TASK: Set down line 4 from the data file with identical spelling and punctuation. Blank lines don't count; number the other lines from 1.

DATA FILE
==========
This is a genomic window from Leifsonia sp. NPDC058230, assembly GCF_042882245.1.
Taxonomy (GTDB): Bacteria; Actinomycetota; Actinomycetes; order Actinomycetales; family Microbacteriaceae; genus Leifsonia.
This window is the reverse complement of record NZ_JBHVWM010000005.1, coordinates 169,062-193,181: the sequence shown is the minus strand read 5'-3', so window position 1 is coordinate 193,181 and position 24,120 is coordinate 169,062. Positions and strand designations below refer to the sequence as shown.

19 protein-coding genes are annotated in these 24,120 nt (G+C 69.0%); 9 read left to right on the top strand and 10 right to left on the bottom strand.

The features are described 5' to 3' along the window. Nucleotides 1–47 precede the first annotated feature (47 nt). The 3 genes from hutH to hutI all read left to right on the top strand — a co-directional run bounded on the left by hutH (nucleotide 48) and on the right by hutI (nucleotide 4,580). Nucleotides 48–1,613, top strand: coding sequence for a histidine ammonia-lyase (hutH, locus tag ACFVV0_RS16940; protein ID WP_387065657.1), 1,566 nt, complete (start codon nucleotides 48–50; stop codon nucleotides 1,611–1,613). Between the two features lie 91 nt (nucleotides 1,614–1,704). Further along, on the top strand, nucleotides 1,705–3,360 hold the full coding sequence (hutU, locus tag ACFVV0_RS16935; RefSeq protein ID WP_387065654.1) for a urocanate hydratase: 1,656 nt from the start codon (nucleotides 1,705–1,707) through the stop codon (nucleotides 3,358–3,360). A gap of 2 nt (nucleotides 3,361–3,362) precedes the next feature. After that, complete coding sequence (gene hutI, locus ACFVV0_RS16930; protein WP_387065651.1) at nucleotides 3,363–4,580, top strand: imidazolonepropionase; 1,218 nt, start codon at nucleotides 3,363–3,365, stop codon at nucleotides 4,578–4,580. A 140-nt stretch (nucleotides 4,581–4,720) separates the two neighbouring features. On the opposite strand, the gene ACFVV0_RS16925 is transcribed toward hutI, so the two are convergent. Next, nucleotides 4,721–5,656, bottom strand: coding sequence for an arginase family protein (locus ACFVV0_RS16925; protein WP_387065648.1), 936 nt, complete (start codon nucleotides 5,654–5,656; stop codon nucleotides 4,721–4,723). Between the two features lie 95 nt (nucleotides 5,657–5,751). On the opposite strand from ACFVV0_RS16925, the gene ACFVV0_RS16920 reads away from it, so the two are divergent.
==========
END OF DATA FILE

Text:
19 protein-coding genes are annotated in these 24,120 nt (G+C 69.0%); 9 read left to right on the top strand and 10 right to left on the bottom strand.